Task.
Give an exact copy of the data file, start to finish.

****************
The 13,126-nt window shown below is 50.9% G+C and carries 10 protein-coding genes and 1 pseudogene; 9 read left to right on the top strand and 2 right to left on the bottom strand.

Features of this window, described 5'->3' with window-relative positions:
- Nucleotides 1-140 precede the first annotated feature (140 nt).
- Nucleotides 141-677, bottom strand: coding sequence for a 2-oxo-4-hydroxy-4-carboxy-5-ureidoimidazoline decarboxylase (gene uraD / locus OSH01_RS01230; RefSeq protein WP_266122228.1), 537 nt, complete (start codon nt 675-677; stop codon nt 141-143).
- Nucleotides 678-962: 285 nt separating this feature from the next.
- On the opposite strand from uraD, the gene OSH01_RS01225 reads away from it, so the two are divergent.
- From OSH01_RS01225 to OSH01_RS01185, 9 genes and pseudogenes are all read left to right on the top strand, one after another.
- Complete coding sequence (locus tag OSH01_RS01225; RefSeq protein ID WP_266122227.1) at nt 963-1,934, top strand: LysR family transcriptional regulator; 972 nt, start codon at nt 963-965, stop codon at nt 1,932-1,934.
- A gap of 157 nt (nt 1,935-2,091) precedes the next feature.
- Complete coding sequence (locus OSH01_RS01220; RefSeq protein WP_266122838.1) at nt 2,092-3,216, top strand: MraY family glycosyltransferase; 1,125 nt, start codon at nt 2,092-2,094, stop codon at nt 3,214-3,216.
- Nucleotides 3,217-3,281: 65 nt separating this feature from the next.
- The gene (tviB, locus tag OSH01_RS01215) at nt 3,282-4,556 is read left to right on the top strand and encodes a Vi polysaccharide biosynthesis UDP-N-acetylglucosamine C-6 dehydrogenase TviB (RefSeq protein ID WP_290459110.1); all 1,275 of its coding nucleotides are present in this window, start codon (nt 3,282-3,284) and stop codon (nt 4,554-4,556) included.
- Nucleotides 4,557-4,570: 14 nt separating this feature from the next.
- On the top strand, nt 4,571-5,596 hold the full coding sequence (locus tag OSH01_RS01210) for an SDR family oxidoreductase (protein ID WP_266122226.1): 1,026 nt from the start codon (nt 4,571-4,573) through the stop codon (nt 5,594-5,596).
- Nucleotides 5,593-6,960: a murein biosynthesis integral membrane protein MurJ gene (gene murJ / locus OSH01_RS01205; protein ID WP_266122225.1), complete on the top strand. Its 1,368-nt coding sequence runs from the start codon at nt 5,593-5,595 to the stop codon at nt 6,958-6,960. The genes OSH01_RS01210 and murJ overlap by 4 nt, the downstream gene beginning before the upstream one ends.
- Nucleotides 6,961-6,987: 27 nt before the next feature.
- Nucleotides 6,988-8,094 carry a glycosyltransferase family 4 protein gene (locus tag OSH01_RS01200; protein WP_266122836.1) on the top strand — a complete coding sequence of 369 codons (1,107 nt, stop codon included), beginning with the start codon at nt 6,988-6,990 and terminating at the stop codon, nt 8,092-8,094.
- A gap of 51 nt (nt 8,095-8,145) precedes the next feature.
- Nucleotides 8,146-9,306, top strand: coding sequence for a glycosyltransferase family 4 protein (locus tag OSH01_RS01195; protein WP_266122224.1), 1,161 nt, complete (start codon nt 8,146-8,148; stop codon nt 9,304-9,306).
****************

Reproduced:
The 13,126-nt window shown below is 50.9% G+C and carries 10 protein-coding genes and 1 pseudogene; 9 read left to right on the top strand and 2 right to left on the bottom strand.

Features of this window, described 5'->3' with window-relative positions:
- Nucleotides 1-140 precede the first annotated feature (140 nt).
- Nucleotides 141-677, bottom strand: coding sequence for a 2-oxo-4-hydroxy-4-carboxy-5-ureidoimidazoline decarboxylase (gene uraD / locus OSH01_RS01230; RefSeq protein WP_266122228.1), 537 nt, complete (start codon nt 675-677; stop codon nt 141-143).
- Nucleotides 678-962: 285 nt separating this feature from the next.
- On the opposite strand from uraD, the gene OSH01_RS01225 reads away from it, so the two are divergent.
- From OSH01_RS01225 to OSH01_RS01185, 9 genes and pseudogenes are all read left to right on the top strand, one after another.
- Complete coding sequence (locus tag OSH01_RS01225; RefSeq protein ID WP_266122227.1) at nt 963-1,934, top strand: LysR family transcriptional regulator; 972 nt, start codon at nt 963-965, stop codon at nt 1,932-1,934.
- A gap of 157 nt (nt 1,935-2,091) precedes the next feature.
- Complete coding sequence (locus OSH01_RS01220; RefSeq protein WP_266122838.1) at nt 2,092-3,216, top strand: MraY family glycosyltransferase; 1,125 nt, start codon at nt 2,092-2,094, stop codon at nt 3,214-3,216.
- Nucleotides 3,217-3,281: 65 nt separating this feature from the next.
- The gene (tviB, locus tag OSH01_RS01215) at nt 3,282-4,556 is read left to right on the top strand and encodes a Vi polysaccharide biosynthesis UDP-N-acetylglucosamine C-6 dehydrogenase TviB (RefSeq protein ID WP_290459110.1); all 1,275 of its coding nucleotides are present in this window, start codon (nt 3,282-3,284) and stop codon (nt 4,554-4,556) included.
- Nucleotides 4,557-4,570: 14 nt separating this feature from the next.
- On the top strand, nt 4,571-5,596 hold the full coding sequence (locus tag OSH01_RS01210) for an SDR family oxidoreductase (protein ID WP_266122226.1): 1,026 nt from the start codon (nt 4,571-4,573) through the stop codon (nt 5,594-5,596).
- Nucleotides 5,593-6,960: a murein biosynthesis integral membrane protein MurJ gene (gene murJ / locus OSH01_RS01205; protein ID WP_266122225.1), complete on the top strand. Its 1,368-nt coding sequence runs from the start codon at nt 5,593-5,595 to the stop codon at nt 6,958-6,960. The genes OSH01_RS01210 and murJ overlap by 4 nt, the downstream gene beginning before the upstream one ends.
- Nucleotides 6,961-6,987: 27 nt before the next feature.
- Nucleotides 6,988-8,094 carry a glycosyltransferase family 4 protein gene (locus tag OSH01_RS01200; protein WP_266122836.1) on the top strand — a complete coding sequence of 369 codons (1,107 nt, stop codon included), beginning with the start codon at nt 6,988-6,990 and terminating at the stop codon, nt 8,092-8,094.
- A gap of 51 nt (nt 8,095-8,145) precedes the next feature.
- Nucleotides 8,146-9,306, top strand: coding sequence for a glycosyltransferase family 4 protein (locus tag OSH01_RS01195; protein WP_266122224.1), 1,161 nt, complete (start codon nt 8,146-8,148; stop codon nt 9,304-9,306).